How we use dermal fillers in our office:
Fixing those dark areas between the teeth at the gumline. Interdental papilla construction, especially in the esthetic area, is one of the most challenging tasks. These “black triangles” can occur due to several reasons as a consequence of periodontal surgery, periodontal disease, gum recession or trauma. Hyaluronic acid (HA) is used to treat these areas. HA is a glycosaminoglycan molecule with anti-inflammatory, anti-edematous properties on periodontal tissues invaded by submicrobial flora. Hyaluronic acid is a natural component of many soft tissues, it enhances wound healing and accelerates periodontal repair and regeneration. It shows growth factor interaction, regulates osmotic pressure, and enhances tissue lubrication, which helps in maintaining the structural and homeostatic integrity of tissues, hence resulting in beneficial effect on lost interdental papilla.
Hyaluronic acid was found to have extensive actions in various periodontal therapies such as topically applied in subgingival regions reduces microbial activity, bone regeneration in deep periodontal bony defects, guided bone regeneration, nonsurgical treatment of peri-implantitis pockets, peri-implant maintenance of immediately placed implants, and gingival augmentation in mucogingival surgery. HA may act as a scaffold for other molecules such as Bone morphogenic protien-2 and platelet derived growth factor-BB, used in guided bone regeneration techniques and tissue engineering research. HA when applied to patients with chronic periodontitis showed reduction in bleeding on probing (BOP), probing pocket depth (PPD), and clinical attachment level, and hence, can be used as an adjunct to scaling and root planning.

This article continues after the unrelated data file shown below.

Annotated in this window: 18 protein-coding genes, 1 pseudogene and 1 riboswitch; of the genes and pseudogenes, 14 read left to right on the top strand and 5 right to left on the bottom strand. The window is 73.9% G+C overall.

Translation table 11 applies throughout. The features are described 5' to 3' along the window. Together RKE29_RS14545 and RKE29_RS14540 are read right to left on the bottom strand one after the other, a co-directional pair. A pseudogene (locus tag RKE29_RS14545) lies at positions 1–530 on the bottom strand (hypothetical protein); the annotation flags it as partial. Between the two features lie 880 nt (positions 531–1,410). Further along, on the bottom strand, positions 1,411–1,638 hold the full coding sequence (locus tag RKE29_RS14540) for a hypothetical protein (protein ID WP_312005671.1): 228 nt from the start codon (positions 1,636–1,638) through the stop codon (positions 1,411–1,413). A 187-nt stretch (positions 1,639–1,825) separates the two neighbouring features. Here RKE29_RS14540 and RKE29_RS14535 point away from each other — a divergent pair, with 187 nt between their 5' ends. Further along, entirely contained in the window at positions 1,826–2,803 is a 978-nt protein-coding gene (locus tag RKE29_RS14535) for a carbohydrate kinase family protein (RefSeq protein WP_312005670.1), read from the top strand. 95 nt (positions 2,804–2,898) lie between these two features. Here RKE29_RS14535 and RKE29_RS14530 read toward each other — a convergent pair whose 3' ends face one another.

Dermal Fillers can also be used for recurrent angular cheilitis (inflammation of the corners of the mouth). Inflammation at the corner of the mouth is known by several names as angular cheilitis, angular chelosis, angular stomatitis, commissural cheilitis, and perleche. “Cheil” is a Greek word for lip and suffix “itis” indicates inflammation. Angular cheilitis is a clinical diagnosis of the lesion affecting the angle of the mouth where both skin and mucosa may be affected and is characterized by maceration, erythema, and crust formation. It can also appear as erythema of the skin contiguous with vermilion border. It can appear as unilateral or bilateral lesions.